Keeping satellites in space - where science and engineering meet

On Wednesday 5 March 2014 Professor Sir Martin Sweeting, Executive Chairman of Surrey Satellite Technology Ltd and Director of the Surrey Space Centre, delivered the first EPS Distinguished Lecture.

The event featured a roundtable discussion hosted by Professor Andy Schofield, Head of School Physics & Astronomy, where 12 students from across the College of Engineering and Physical Sciences had the opportunity to ask questions to Sir Martin on topics relating to his research and his career. The lecture itself detailed the history of Keeping Satellites in Space and Surrey Space Centre’s effective synergy of academic research and commercial exploitation. The evening closed with an intimate dinner with senior academics, students and alumni continuing the discussion. Read physics students Ceri Bradshaw, Rob Brennan-Craddock and Graham Kirkby summary of the event here.


Space at Surrey is a very effective synergy of academic research and commercial exploitation, particularly taking advantage of the enormous investments made into mass-produced microelectronics and modern manufacturing processes to use commercial off-the-shelf (COTS) components to achieve highly capable small satellites and payloads, rapidly and at low cost.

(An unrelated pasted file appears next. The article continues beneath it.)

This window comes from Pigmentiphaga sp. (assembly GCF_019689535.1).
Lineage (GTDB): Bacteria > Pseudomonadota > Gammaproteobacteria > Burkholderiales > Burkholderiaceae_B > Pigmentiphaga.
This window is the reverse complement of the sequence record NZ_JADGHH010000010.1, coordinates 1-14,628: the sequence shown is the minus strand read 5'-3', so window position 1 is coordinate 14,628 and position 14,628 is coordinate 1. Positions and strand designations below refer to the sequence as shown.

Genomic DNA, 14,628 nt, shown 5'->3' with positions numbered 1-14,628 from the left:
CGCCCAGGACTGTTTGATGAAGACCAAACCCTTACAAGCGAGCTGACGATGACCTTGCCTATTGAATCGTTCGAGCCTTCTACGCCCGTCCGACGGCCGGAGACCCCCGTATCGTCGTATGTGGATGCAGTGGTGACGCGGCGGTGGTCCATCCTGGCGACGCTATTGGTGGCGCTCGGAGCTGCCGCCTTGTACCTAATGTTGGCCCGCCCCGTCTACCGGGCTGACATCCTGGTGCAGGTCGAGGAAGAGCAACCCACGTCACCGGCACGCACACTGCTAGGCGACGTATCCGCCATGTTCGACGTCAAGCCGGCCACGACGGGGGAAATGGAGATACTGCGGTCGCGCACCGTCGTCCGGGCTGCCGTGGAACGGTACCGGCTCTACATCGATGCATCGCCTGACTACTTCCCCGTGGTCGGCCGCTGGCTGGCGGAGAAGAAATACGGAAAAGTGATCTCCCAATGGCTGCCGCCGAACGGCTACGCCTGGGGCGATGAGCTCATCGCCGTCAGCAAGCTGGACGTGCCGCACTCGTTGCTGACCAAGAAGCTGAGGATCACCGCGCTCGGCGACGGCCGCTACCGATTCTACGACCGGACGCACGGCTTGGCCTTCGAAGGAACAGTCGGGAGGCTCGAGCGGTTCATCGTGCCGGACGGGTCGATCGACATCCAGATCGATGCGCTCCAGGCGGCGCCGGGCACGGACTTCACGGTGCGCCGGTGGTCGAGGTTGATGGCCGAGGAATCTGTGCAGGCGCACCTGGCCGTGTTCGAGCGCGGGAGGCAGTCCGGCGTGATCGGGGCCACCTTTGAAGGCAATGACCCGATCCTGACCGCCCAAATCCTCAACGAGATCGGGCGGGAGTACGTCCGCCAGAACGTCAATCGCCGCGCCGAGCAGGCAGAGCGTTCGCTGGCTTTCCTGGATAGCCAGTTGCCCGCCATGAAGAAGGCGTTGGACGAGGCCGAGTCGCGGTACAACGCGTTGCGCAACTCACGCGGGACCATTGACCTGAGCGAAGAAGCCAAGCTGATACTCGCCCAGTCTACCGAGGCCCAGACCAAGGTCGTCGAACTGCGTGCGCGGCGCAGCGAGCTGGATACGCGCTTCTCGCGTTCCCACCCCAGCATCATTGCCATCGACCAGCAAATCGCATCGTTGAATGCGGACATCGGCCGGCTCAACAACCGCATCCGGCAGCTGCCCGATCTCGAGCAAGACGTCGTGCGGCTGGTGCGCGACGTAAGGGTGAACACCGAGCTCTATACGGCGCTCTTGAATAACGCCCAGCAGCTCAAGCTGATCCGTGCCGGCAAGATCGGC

The lecture was recorded in full for your enjoyment:

Professor Sir Martin Sweeting Biography

Since 1981, Sir Martin has pioneered rapid-response, low-cost and highly-capable small satellites utilising modern terrestrial COTS devices to 'change the economics of space'. In 1985 he formed a spin-off University company (SSTL) which has designed, built, launched and operated in orbit 41 nano, micro, and mini-satellites – including the international Disaster Monitoring Constellation (DMC) and the first Galileo navigation satellite (GIOVE-A) for ESA. SSTL has grown to 610 staff with annual revenues exceeding £100M and exports over £0.5Bn – it is currently manufacturing 22 navigation payloads for the Galileo (Full Operational) Constellation, 3 high-resolution (1-metre) Earth Observation minisatellites and a low-cost medium-resolution SAR minisatellite (NovaSAR).

As Director of the Surrey Space Centre and a distinguished professor at the University of Surrey, Sir Martin leads a team of 90 faculty and doctoral researchers investigating advanced small satellite concepts and techniques, acting as the research laboratory for SSTL - real academic-commercial synergy. Sir Martin has been appointed OBE and knighted by HM The Queen, elected a Fellow of the Royal Society and a Fellow of the Royal Academy of Engineering and most recently has received the prestigious von Karman Wings Award from CalTech/JPL. He is a member of the UK Space Agency Leadership Council.

Professor Sir Martin Sweeting - EPS Distinguished Lecture Interview